Just west of the South Pool, surrounding by a metal railing, sits the “Survivor Tree”. This living thing is arguably the best metaphor for how far we’ve come since that terrible day. The tree was found in the rubble a month after the attacks. It was badly burned and broken, its roots snapped. The tree was removed from Ground Zero and placed in the care of the NYC Parks Department. It was nursed back to health and brought back to the site in 2010. If you look at the base of the tree, you can see the damage inflicted on that terrible day, but if you look up, you can see healthy new branches and leaves – ultimate symbols of new life. Check out this wonderful 2-minute video about the “Survivor Tree”.
If you have the time, you can also visit the 9/11 Museum, which is the downward-sloping building between the two memorial pools. The regular tickets are $24, but there is “Free Admission Tuesdays”, when you can get in for free from 5pm to 2 hours before closing time. The average time of a museum visit is 2 hours, so make sure you give yourself enough time to really do it justice. Last entry is at 6pm Sunday through Thursday and 7pm Friday and Saturday.
The Museum is a very emotional experience, thus the strategically placed tissue dispensers inside. You gradually descend 70 feet to the bedrock level. There is a historical component, as well as a memorial component. There is also a private section where the unidentified remains of many of the victims were interred. This section is off limits to the public, but families of victims can reserve private time in the Reflection Room.
Surrounding the 9/11 Memorial and Museum is the redesigned World Trade Center complex. The flagship building is One World Trade Center, the tallest building in the Western Hemisphere (for now). The 400-foot spire gives it a total height of 1,776 feet – not coincidentally, the year Americans declared Independence. Check out this video from NBC Nightly News showing the final segment of the spire being put into place.
To enjoy breathtaking views from atop the tallest building around, you can buy tickets for One World Trade Observatory, located on the 100th floor of the iconic skyscraper. If you have a fear of heights, don’t worry, though the views are panoramic, you’ll be surrounded by very thick glass, and there is a bathroom there if you just “need a moment.”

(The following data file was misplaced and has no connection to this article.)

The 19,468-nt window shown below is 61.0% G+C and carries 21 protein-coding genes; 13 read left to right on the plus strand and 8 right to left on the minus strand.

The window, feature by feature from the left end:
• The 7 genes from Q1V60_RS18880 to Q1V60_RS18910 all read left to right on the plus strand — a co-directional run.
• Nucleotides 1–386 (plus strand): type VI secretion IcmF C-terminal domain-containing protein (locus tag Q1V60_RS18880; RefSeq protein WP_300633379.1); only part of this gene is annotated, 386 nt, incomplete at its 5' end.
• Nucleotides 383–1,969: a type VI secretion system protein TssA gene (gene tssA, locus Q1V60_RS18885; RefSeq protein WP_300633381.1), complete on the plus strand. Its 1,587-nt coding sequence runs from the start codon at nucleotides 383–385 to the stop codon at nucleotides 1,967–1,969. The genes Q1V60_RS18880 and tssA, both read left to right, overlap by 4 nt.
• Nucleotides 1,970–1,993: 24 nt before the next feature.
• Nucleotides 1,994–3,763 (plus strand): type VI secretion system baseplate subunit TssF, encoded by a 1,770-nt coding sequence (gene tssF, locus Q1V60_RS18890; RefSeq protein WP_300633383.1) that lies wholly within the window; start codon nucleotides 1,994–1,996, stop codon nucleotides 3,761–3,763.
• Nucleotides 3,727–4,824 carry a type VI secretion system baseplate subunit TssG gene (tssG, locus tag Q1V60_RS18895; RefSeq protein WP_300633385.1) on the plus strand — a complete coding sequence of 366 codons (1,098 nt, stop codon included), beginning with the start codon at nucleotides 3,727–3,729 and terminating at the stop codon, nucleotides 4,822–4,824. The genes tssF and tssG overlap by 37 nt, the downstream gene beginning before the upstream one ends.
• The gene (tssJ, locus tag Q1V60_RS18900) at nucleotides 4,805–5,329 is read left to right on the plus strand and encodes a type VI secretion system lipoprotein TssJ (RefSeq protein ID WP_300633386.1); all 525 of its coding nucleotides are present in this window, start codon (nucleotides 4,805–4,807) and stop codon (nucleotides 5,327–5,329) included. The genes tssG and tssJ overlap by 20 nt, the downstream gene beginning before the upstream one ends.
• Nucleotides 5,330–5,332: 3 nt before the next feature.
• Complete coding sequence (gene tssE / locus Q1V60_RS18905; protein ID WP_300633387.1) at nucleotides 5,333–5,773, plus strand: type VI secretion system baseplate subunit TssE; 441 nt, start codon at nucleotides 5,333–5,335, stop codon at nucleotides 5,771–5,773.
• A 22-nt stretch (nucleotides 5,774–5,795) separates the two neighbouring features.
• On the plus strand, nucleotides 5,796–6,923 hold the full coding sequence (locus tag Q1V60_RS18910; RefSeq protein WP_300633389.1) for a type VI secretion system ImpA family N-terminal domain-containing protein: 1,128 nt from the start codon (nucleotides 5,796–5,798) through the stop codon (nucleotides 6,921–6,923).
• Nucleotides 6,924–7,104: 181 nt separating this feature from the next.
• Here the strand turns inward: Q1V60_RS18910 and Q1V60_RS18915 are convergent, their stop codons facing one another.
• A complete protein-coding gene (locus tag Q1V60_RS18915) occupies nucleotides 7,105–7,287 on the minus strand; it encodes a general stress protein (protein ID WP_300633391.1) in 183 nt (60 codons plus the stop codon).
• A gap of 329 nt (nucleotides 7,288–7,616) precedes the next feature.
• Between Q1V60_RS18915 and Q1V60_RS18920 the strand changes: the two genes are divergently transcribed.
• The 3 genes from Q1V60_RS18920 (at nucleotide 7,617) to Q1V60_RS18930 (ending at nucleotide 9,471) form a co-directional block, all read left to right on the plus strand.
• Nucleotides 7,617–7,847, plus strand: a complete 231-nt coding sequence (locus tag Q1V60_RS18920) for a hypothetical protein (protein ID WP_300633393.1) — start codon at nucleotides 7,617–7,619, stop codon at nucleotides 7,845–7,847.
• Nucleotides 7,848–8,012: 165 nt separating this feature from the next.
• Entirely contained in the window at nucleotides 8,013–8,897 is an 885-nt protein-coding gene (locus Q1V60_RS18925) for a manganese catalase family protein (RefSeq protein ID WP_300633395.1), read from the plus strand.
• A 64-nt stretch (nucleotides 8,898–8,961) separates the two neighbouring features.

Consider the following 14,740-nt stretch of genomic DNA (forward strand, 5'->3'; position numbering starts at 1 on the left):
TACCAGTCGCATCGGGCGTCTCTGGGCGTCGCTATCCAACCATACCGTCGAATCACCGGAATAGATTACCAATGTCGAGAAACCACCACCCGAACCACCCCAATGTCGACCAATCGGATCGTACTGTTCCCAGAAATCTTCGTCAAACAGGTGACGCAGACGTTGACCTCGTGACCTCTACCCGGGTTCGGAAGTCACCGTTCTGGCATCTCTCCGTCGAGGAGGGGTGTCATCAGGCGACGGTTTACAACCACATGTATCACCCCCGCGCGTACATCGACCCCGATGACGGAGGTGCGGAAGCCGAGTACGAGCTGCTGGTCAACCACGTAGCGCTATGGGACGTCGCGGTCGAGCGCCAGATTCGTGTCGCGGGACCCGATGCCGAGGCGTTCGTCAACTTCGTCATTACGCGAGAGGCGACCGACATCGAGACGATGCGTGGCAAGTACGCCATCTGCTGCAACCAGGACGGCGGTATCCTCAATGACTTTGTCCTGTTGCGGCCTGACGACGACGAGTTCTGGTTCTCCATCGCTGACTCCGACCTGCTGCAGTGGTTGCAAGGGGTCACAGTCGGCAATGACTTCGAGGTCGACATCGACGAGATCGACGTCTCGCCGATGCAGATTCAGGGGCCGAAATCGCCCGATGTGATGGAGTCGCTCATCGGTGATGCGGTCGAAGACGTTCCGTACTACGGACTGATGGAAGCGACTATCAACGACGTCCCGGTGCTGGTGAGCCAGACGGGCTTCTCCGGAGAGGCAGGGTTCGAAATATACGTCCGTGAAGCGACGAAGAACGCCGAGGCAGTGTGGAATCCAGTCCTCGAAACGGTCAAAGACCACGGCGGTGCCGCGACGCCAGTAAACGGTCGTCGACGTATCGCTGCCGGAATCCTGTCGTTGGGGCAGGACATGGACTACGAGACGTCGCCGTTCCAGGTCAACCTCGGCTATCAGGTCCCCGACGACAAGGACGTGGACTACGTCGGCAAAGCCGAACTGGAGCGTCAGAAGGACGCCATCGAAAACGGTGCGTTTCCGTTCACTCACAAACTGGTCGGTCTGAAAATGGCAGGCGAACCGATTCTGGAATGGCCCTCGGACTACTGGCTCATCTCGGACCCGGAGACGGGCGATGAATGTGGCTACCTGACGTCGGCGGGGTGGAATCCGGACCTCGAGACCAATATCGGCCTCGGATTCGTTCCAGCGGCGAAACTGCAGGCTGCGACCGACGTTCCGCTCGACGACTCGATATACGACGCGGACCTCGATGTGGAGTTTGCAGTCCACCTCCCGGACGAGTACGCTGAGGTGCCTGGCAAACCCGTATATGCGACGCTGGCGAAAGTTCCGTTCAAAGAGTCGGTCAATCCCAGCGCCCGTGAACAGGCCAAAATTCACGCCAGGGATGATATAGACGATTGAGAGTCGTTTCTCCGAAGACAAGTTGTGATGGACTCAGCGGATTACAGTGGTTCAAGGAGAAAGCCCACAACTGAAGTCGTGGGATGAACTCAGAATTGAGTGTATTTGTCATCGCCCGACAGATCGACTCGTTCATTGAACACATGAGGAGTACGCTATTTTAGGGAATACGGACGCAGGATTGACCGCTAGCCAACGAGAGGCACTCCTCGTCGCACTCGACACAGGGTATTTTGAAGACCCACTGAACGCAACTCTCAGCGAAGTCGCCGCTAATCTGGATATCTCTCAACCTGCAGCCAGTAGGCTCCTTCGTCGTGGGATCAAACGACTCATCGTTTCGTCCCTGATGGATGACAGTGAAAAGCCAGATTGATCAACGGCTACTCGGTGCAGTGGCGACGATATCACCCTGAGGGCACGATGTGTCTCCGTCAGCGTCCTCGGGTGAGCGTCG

The nearby 4 World Trade is complete and features the popular Italian food court called Eataly upstairs. 3 World Trade was completed in 2018, while 2 World Trade is still in the early stages of construction. This tower will be nearly as tall as 1 World Trade and will feature cubes of gradually smaller dimensions stacked on top of each other. Check out this Wired Magazine article about the building’s design and its architect, which also includes a sleek promotional video at the top.
The last big piece of the puzzle is the dinosaur-skeleton-like WTC Transit Hub, also known as the “Oculus”, designed by Spanish celebrity architect, Santiago Calatrava. This $4 billion “boondoggle”, as the NY Times architecture critic, Michael Kimmelman, called it, cost double its original budget. It was initially supposed to look like a bird with its wings spread, but a few compromises and redesigns later, it looks more like an armadillo with asymmetrical bone spurs. The Hub features a high-end shopping mall component, a cafe, as well as passageways connecting numerous NYC subway lines to the PATH trains to New Jersey.
The Oculus is one of those buildings that grows on you the more time you spend inside, so be sure to peak in. It might be one of the newest additions to the NYC architectural landscape, but it has already become a “must see” building when visiting New York.
Downtown Manhattan is so rich in history and famous landmarks that you could easily spend a day exploring the area. But if your time is limited and you’d rather explore it with a local guide on an intimate private tour, check out our 3-hr Downtown Highlights walking tour.
Getting here: R to Cortlandt St, or A/C/2/3/4/5 to Fulton St.
Places nearby for food, coffee, and sweets: